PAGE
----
Polymath, John Brunner (1974)

November 22nd, 2009

Polymath is a significant expansion of Brunner’s space opera Castaway’s World, which appeared as an Ace Double in the 1960s. I remember reading the ace double version of this many years ago. The rewrite contains some sex and a significant refinement of some of Brunner’s themes.

Polymath is a very readable straight adventure story, but like all of Brunner’s novels, mixes its escapist elements with a strong underlying theme. Brunner’s themes tend to be difficult and mature and sometimes feel out of place, especially in a space opera as Polymath was obviously written.

The story revolves around a pair of ships that escape from a nova on their home system. There was little warning and the ships escaped without any preparation with anyone who manages to get aboard. The ships crash land on dangerous and hostile alien planet about 20 miles apart. One group slowly manages to adjust, the other group concentrates on repairing their ship, which proves impossible.

Brunner uses these two approaches to the same problem to contrast different kinds of societies. He does this subtly in the form of an adventure novel. The protagonist is a Polymath – an individual who has been physically and mentally altered with skills and abilities that are designed to help emerging colonies on alien planets. He is, however, only twenty years old and has had only minimal training. He does manage to manipulate the two societies so that the combined colony stands a chance at being successful.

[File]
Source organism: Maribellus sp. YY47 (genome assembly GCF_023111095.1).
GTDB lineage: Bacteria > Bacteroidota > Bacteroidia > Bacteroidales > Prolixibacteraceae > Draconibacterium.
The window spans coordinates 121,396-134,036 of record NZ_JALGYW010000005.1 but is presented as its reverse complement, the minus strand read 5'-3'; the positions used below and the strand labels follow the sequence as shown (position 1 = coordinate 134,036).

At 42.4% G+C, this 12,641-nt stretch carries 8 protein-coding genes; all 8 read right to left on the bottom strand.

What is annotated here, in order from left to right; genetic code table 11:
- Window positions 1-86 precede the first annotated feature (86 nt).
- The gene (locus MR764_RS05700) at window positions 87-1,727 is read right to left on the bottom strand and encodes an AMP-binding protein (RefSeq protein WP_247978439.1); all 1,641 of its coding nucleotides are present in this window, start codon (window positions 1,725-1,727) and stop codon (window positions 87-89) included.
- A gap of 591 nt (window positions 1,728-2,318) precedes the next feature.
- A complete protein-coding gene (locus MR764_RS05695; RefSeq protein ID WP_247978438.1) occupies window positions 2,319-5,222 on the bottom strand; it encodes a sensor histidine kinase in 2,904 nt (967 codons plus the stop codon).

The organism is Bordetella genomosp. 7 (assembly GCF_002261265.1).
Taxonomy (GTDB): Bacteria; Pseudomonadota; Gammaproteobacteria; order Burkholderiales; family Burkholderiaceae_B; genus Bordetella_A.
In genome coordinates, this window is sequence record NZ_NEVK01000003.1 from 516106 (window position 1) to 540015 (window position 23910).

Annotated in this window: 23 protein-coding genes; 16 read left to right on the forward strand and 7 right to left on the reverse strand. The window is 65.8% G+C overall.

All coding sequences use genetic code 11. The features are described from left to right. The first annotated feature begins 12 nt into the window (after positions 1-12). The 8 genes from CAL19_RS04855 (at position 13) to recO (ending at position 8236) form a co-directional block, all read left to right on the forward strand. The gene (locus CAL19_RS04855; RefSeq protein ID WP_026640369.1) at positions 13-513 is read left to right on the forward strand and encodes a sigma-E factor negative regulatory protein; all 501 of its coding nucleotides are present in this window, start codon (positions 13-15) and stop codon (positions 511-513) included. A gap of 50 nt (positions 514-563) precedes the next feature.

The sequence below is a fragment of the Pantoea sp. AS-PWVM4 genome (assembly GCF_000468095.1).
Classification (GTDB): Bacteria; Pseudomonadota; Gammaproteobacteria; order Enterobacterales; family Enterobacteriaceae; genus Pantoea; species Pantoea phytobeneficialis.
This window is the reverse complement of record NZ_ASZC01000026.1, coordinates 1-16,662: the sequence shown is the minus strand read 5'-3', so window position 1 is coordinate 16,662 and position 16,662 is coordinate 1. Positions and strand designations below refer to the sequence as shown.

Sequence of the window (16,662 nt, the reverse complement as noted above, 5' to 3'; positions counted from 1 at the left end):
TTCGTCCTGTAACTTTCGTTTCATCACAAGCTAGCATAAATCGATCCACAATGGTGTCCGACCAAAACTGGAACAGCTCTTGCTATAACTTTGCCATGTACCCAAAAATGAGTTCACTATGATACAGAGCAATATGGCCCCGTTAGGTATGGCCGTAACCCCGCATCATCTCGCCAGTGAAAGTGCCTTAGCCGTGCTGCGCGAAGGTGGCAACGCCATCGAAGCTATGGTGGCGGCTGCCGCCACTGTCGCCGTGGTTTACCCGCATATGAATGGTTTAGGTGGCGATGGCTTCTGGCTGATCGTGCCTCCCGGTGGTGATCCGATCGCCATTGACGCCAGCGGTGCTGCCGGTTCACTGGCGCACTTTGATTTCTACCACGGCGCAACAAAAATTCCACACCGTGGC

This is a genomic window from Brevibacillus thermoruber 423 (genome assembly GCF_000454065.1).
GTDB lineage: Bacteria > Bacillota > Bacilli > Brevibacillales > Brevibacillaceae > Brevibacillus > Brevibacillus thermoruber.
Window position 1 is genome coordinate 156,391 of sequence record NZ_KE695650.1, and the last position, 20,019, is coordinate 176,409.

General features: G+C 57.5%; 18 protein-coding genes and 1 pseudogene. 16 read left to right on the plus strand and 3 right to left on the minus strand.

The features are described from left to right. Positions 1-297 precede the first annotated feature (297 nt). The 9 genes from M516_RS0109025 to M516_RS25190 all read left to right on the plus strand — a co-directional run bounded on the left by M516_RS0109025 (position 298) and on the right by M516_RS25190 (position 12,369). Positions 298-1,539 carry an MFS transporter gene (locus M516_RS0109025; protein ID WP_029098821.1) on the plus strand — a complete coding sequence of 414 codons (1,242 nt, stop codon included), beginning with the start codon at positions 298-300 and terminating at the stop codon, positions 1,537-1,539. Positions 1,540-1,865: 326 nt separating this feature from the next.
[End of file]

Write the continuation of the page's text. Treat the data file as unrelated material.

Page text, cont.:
Brunner populates the colonies with all of his favorite villains. There is the coarse and sadistic leader who creates a forced work camp, but there are also unexpected villains such as gossips and those more interested in self aggrandizement than the welfare of the group. There is a failed leader who commits suicide and a psychotic who cannot accept that the colony is stranded on such an inhospitable planet. There is also a neurotic woman who copes with the loss of all she knew by having sex with anyone who will pay attention to her.

This rich context of danger and interesting characters fills the 156 pages and the book comes to a satisfying ending much too quickly.

I have another dozen or so Brunner books to read, including Stand on Zanzibar and The Sheep Look Up, and I am starting to enjoy Brunner’s style.

One response to “Polymath, John Brunner (1974)”

  1. Pete says:

    I also read this in the Ace Doubles. Brunner has a very readable style, but I found his main character in this one to be slightly too “superman” in the Nietzschean sense. He is VERY good at all things and knows all for everyone. Still, the plot is good reading.

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